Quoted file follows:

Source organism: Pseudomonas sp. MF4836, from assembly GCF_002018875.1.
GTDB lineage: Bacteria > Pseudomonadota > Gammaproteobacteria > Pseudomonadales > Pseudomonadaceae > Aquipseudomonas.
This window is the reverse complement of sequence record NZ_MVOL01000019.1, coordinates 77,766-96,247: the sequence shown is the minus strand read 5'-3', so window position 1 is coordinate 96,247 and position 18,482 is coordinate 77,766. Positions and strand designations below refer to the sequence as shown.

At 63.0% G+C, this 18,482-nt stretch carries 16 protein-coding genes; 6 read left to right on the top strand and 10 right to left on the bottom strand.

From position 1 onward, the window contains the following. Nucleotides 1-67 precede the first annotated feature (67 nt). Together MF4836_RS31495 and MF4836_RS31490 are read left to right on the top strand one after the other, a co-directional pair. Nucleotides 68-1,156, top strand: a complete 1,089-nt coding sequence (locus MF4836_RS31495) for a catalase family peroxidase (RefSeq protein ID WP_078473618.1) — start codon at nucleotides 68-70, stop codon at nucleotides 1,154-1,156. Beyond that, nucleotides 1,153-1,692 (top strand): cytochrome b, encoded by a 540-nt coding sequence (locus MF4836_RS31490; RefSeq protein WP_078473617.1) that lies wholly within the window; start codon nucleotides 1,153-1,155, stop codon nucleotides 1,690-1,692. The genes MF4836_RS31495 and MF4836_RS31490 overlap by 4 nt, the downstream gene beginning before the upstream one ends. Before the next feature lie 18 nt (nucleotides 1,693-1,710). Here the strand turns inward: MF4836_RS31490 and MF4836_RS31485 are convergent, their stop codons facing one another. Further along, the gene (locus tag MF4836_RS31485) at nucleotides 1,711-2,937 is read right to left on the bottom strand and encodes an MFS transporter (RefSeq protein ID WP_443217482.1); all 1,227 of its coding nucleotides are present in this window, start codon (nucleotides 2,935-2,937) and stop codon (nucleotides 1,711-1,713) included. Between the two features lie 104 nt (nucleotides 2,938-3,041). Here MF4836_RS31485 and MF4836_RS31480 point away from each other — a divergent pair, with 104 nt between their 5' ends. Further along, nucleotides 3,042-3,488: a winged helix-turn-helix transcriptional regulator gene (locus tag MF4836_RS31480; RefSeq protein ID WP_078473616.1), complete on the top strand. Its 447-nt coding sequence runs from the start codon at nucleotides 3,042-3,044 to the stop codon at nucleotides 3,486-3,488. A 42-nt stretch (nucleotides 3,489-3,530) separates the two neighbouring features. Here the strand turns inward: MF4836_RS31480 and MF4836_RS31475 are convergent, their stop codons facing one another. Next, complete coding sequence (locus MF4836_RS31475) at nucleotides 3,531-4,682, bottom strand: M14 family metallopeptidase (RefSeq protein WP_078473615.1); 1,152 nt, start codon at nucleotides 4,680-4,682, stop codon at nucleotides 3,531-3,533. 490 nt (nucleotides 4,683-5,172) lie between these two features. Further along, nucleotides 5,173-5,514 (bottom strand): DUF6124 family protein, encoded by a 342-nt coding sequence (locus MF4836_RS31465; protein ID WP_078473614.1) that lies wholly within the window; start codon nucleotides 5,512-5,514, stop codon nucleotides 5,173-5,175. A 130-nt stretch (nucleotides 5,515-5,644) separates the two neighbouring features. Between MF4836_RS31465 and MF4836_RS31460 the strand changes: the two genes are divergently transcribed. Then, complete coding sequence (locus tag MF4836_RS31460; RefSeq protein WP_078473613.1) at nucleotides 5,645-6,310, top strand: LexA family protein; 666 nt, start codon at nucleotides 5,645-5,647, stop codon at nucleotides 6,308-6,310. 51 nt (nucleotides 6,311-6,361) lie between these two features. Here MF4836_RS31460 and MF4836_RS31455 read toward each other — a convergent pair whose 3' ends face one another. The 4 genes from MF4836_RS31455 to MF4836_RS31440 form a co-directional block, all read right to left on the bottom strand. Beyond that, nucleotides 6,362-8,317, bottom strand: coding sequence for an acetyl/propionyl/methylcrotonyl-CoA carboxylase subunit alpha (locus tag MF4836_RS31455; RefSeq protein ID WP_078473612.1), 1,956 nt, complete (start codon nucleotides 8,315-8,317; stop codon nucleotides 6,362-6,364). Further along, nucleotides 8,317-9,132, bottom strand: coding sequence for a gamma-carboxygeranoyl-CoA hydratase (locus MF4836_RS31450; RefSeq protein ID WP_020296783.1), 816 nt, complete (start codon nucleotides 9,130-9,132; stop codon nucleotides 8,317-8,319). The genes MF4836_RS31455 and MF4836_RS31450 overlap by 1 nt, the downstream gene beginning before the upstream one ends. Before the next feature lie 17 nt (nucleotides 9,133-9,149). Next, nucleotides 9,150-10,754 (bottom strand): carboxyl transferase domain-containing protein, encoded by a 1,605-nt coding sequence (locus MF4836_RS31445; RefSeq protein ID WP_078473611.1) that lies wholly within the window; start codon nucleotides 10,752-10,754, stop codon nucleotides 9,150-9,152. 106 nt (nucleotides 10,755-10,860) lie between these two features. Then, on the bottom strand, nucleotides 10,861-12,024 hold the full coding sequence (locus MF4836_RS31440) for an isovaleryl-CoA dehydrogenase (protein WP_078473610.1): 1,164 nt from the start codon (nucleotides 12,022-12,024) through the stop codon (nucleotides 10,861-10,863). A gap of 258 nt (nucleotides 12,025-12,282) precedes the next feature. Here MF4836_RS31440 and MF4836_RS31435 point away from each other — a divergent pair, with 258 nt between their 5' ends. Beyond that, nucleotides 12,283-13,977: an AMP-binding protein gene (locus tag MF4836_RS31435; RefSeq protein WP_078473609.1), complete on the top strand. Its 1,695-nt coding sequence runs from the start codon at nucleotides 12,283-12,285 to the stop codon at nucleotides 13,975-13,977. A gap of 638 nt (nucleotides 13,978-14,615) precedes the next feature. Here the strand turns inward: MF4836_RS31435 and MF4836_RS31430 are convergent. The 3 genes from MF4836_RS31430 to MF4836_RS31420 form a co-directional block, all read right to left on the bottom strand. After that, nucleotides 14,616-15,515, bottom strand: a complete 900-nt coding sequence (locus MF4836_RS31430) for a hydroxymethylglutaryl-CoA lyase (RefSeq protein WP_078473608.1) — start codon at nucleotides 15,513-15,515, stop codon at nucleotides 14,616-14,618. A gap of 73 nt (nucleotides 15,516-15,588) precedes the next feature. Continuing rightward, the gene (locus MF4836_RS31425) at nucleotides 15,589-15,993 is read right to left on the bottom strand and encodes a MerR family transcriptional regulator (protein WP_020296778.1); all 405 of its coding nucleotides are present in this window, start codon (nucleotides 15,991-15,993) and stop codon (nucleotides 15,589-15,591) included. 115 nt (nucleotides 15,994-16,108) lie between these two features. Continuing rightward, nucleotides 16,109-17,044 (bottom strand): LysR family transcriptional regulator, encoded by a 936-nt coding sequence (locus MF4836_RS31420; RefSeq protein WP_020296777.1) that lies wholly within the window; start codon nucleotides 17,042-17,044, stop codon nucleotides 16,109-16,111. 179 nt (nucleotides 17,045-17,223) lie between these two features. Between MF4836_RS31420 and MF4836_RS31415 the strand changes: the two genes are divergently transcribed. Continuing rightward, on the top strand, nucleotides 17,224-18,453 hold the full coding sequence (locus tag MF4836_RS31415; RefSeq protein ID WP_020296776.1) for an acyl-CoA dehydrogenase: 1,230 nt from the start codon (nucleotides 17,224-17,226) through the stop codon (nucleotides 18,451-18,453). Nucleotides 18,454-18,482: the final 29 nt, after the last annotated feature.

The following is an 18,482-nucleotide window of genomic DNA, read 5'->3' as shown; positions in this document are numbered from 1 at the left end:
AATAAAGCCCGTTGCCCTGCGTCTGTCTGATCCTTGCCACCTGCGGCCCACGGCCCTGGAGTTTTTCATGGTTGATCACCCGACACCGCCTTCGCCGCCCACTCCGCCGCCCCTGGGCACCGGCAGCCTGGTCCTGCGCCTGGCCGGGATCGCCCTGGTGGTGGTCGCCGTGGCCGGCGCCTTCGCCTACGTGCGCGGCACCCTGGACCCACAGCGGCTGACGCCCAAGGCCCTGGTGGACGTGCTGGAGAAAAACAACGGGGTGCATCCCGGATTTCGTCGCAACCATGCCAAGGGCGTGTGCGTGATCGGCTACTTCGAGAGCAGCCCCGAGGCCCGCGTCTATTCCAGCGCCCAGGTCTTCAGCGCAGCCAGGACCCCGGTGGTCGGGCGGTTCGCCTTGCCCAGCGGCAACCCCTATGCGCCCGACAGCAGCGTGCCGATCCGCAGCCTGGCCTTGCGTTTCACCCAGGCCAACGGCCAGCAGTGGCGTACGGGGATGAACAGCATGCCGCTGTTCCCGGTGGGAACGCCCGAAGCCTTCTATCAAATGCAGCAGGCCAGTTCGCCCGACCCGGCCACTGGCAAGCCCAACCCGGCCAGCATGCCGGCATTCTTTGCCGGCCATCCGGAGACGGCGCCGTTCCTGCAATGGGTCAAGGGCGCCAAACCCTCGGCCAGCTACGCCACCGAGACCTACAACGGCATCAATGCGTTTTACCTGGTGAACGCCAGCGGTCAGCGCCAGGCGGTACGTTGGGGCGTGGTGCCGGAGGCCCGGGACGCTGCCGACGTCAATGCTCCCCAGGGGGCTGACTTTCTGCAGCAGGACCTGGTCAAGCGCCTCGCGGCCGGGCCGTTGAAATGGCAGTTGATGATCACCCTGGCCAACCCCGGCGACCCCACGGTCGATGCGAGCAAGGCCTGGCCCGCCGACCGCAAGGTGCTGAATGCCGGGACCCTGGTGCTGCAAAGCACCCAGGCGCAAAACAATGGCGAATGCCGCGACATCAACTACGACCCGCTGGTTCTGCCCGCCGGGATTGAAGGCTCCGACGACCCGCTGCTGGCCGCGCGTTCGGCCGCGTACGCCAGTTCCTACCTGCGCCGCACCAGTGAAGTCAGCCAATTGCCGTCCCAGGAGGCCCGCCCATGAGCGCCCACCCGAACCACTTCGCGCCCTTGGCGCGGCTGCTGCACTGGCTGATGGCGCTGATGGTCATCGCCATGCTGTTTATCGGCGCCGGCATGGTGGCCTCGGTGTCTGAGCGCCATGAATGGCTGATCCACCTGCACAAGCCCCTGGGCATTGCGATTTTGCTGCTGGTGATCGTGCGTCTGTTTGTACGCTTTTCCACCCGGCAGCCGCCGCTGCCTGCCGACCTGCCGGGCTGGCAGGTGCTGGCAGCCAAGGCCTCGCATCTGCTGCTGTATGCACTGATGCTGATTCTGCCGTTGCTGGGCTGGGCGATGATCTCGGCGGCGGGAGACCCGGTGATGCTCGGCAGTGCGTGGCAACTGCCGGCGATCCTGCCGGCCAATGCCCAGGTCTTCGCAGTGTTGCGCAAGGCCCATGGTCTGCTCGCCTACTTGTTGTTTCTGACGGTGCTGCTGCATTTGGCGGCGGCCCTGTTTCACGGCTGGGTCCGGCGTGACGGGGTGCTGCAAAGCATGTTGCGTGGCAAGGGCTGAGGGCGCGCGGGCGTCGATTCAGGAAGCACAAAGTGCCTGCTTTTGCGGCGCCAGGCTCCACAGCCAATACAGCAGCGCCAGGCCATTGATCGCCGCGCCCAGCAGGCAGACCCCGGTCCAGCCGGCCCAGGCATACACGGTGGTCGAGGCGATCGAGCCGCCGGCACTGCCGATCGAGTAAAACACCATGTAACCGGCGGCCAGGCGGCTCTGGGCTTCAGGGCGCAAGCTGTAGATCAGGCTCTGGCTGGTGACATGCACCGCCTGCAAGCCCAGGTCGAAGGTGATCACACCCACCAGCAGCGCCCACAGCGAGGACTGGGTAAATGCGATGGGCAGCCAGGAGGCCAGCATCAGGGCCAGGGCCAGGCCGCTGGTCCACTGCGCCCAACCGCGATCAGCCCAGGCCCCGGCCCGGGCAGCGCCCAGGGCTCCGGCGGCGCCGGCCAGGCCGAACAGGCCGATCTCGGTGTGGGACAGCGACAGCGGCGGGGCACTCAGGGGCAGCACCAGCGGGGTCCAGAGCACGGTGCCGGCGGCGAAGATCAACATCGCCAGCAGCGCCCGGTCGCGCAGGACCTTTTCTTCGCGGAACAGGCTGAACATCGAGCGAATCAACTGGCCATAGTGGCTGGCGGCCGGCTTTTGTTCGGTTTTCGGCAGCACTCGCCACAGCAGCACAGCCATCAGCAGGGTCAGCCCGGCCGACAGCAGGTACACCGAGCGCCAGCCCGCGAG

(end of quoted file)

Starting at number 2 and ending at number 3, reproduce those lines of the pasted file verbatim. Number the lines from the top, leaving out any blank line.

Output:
GTDB lineage: Bacteria > Pseudomonadota > Gammaproteobacteria > Pseudomonadales > Pseudomonadaceae > Aquipseudomonas.
This window is the reverse complement of sequence record NZ_MVOL01000019.1, coordinates 77,766-96,247: the sequence shown is the minus strand read 5'-3', so window position 1 is coordinate 96,247 and position 18,482 is coordinate 77,766. Positions and strand designations below refer to the sequence as shown.